The following letter, addressed by Thoreau to Colonel Wentworth Higginson, in reference to a projected tour through the Maine forests to Canada, is interesting as showing with what precision and practical acuteness his expeditions were planned:

“CONCORD, 28th January 1858.

  “DEAR SIR—It would be perfectly practicable to go [to] the Madawaska the way you propose. As for the route to Quebec, I do not find the ‘Sugar Loaf Mts.’ on my maps. The most direct and regular way, as you know, is substantially Montresor’s and Arnold’s and the younger John Smith’s-by the Chaudière; but this is less wild. If your object is rather to see the St. Lawrence River below Quebec, you will probably strike it at the Rivière du Loup (v. Hodge’s account of his excursion thither via the Allegash. I believe it is in the second Report on the Geology of the Public Lands of Maine and Mass. in ‘37). I think that our Indian last summer, when we talked of going to the St. Lawrence, named another route, near the Madawaska—perhaps the St. Francis, which would save the long portage which Hodge made.

  “I do not know whether you think of ascending the St. Lawrence in a canoe—but if you should, you might be delayed not only by the current, but by the waves, which frequently run too high for a canoe on such a mighty stream. It would be a grand excursion to go to Quebec by the Chaudière-descend the St. Lawrence to the Rivière du Loup—and return by the Madawaska and St. John’s to Frederickton, or further—almost all the way down stream—a very important consideration.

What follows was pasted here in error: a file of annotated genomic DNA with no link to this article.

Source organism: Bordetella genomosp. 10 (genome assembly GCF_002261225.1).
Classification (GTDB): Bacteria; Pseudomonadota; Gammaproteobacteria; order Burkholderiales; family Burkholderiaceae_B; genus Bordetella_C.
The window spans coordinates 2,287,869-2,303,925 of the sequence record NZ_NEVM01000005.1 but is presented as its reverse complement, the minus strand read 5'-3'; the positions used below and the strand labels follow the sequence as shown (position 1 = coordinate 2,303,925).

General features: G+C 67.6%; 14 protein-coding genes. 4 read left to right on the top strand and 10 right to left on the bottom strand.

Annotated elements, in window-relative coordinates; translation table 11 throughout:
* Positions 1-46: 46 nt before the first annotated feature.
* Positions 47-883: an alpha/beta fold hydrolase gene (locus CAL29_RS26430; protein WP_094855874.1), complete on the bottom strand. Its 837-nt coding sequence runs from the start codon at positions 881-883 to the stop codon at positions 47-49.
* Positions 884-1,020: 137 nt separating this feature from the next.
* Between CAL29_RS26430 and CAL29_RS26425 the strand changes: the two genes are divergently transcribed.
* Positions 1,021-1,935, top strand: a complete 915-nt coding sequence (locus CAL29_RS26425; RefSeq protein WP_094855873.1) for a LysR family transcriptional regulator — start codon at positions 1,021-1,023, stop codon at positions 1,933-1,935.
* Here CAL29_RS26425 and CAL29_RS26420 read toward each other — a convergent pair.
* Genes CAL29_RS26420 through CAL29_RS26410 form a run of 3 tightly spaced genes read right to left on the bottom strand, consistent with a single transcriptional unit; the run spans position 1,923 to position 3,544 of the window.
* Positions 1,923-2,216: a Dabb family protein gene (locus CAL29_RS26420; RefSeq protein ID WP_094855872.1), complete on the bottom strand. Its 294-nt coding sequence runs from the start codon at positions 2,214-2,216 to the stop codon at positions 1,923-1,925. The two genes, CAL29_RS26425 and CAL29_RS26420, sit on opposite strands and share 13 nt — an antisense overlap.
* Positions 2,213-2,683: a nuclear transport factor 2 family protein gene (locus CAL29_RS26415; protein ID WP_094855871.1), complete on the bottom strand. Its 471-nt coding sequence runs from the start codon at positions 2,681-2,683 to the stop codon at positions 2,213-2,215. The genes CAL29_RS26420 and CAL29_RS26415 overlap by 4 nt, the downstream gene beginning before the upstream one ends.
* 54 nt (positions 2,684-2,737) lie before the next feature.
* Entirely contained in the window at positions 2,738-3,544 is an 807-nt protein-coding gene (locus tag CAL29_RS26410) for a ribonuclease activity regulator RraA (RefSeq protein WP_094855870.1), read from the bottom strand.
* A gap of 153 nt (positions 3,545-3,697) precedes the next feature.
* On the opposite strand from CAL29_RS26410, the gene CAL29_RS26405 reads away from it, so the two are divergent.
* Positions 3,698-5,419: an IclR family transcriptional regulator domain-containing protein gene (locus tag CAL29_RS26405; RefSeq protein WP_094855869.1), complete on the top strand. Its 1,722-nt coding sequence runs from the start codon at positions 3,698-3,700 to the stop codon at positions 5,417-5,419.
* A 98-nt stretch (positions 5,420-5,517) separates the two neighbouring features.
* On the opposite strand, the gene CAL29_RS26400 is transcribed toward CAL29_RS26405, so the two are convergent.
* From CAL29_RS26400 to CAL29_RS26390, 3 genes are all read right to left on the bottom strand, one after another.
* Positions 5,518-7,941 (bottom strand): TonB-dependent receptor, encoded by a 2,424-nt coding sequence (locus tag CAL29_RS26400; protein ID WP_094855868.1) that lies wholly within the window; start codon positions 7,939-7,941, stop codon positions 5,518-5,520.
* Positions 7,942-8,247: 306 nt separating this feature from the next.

“I went to Moosehead in company with a party of four who were going a-hunting down the Allegash and St. John’s, and thence by some other stream over into the Ristigouche and down that to the Bay of Chaleur-to be gone six weeks.

  “Our northern terminus was an island in Heron Lake on the Allegash (v. Cotton’s R. R. and township map of Maine). The Indian proposed that we should return to Bangor by the St. John’s and Great Schoodic Lake, which we had thought of ourselves; and he showed us on the map where we should be each night. It was then noon, and the next day night, continuing down the Allegash, we should have been at the Madawaska settlements, having made only one or two portages; and thereafter, on the St. John’s there would be but one or two more falls with short carries, and if there was not too much wind, we could go down that stream 100 miles a day. It is settled all the way below Madawaska. He knew the route well. He even said that this was easier, and would take but little more time, though much further, than the route we decided on, i.e. by Webster Stream, the East Branch, and Main Penobscot and Oldtown; but he may have wanted a longer job. We preferred the latter, not only because it was shorter, but because, as he said, it was wilder.

  “We went about 325 miles with the canoe (including sixty miles of stage between Bangor and Oldtown), were out twelve nights, and spent about forty dollars apiece, which was more than was necessary. We paid the Indian, who was a very good one, $1.50 per day and 50 cents per week for his canoe. This is enough in ordinary seasons. I had formerly paid $20 for an Indian and for white batteau-men.

  “If you go to Madawaska in a leisurely manner, supposing no delay on account of rain or the violence of the wind, you may reach Mt Kineo by noon, and have the afternoon to explore it The next day you may get to the head of the lake before noon, make the portage of two and a half miles over a wooden R R, and drop down the Penobscot half a dozen miles. The third morning you will perhaps walk half a mile about Pine Stream Falls, while the Indian runs down, cross the head of Chesuncook, reach the junction of the Cancomgamook and Umbazookskus by noon, and ascend the latter to Umbazookskus Lake that night If it is low water, you may have to walk and carry a little on the Umbazookskus before entering the lake. The fourth morning you will make the carry of two miles to Mud Pond (Allegash water), and a very wet carry it is, and reach Chamberlain Lake by noon, and Heron Lake perhaps that night, after a couple of very short carries at the outlet of Chamberlain. At the end of two days more you will probably be at Madawaska.

  “Of course the Indian can paddle twice as far in a day as he commonly does.